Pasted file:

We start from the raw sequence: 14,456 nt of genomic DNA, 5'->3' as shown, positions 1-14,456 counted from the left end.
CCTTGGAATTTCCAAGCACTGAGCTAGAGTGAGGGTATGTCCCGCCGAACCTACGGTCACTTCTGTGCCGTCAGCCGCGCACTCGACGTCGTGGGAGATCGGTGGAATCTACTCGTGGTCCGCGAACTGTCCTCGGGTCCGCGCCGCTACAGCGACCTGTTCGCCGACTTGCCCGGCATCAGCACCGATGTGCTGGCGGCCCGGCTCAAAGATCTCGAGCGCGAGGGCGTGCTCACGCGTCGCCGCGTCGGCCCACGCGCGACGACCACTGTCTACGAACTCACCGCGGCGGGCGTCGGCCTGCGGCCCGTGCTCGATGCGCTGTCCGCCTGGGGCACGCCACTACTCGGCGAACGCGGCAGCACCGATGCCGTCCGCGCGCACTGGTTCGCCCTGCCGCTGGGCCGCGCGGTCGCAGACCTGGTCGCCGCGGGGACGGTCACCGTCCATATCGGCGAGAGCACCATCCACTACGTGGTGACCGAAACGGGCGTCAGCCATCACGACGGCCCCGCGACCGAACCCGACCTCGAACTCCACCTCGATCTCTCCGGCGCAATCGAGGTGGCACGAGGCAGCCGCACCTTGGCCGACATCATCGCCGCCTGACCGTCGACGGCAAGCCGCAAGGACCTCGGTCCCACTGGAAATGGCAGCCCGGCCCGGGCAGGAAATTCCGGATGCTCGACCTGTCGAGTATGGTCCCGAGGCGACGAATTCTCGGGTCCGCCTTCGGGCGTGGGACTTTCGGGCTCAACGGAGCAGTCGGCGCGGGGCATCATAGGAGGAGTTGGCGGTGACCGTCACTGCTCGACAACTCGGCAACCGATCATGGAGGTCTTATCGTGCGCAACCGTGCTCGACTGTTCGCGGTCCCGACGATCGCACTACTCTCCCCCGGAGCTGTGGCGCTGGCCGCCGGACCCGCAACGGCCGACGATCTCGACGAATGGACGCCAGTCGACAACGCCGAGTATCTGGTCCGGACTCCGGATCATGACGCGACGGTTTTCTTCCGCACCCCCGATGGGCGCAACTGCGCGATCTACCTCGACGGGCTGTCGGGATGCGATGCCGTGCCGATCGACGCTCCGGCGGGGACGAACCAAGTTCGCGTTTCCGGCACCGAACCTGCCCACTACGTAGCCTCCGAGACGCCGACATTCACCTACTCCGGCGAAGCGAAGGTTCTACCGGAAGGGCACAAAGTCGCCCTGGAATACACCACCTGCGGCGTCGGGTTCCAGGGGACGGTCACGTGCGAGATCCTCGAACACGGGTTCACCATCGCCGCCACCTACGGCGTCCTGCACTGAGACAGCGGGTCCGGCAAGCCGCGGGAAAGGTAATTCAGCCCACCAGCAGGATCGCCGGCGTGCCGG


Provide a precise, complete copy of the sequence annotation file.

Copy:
We start from the raw sequence: 14,456 nt of genomic DNA, 5'->3' as shown, positions 1-14,456 counted from the left end.
CCTTGGAATTTCCAAGCACTGAGCTAGAGTGAGGGTATGTCCCGCCGAACCTACGGTCACTTCTGTGCCGTCAGCCGCGCACTCGACGTCGTGGGAGATCGGTGGAATCTACTCGTGGTCCGCGAACTGTCCTCGGGTCCGCGCCGCTACAGCGACCTGTTCGCCGACTTGCCCGGCATCAGCACCGATGTGCTGGCGGCCCGGCTCAAAGATCTCGAGCGCGAGGGCGTGCTCACGCGTCGCCGCGTCGGCCCACGCGCGACGACCACTGTCTACGAACTCACCGCGGCGGGCGTCGGCCTGCGGCCCGTGCTCGATGCGCTGTCCGCCTGGGGCACGCCACTACTCGGCGAACGCGGCAGCACCGATGCCGTCCGCGCGCACTGGTTCGCCCTGCCGCTGGGCCGCGCGGTCGCAGACCTGGTCGCCGCGGGGACGGTCACCGTCCATATCGGCGAGAGCACCATCCACTACGTGGTGACCGAAACGGGCGTCAGCCATCACGACGGCCCCGCGACCGAACCCGACCTCGAACTCCACCTCGATCTCTCCGGCGCAATCGAGGTGGCACGAGGCAGCCGCACCTTGGCCGACATCATCGCCGCCTGACCGTCGACGGCAAGCCGCAAGGACCTCGGTCCCACTGGAAATGGCAGCCCGGCCCGGGCAGGAAATTCCGGATGCTCGACCTGTCGAGTATGGTCCCGAGGCGACGAATTCTCGGGTCCGCCTTCGGGCGTGGGACTTTCGGGCTCAACGGAGCAGTCGGCGCGGGGCATCATAGGAGGAGTTGGCGGTGACCGTCACTGCTCGACAACTCGGCAACCGATCATGGAGGTCTTATCGTGCGCAACCGTGCTCGACTGTTCGCGGTCCCGACGATCGCACTACTCTCCCCCGGAGCTGTGGCGCTGGCCGCCGGACCCGCAACGGCCGACGATCTCGACGAATGGACGCCAGTCGACAACGCCGAGTATCTGGTCCGGACTCCGGATCATGACGCGACGGTTTTCTTCCGCACCCCCGATGGGCGCAACTGCGCGATCTACCTCGACGGGCTGTCGGGATGCGATGCCGTGCCGATCGACGCTCCGGCGGGGACGAACCAAGTTCGCGTTTCCGGCACCGAACCTGCCCACTACGTAGCCTCCGAGACGCCGACATTCACCTACTCCGGCGAAGCGAAGGTTCTACCGGAAGGGCACAAAGTCGCCCTGGAATACACCACCTGCGGCGTCGGGTTCCAGGGGACGGTCACGTGCGAGATCCTCGAACACGGGTTCACCATCGCCGCCACCTACGGCGTCCTGCACTGAGACAGCGGGTCCGGCAAGCCGCGGGAAAGGTAATTCAGCCCACCAGCAGGATCGCCGGCGTGCCGG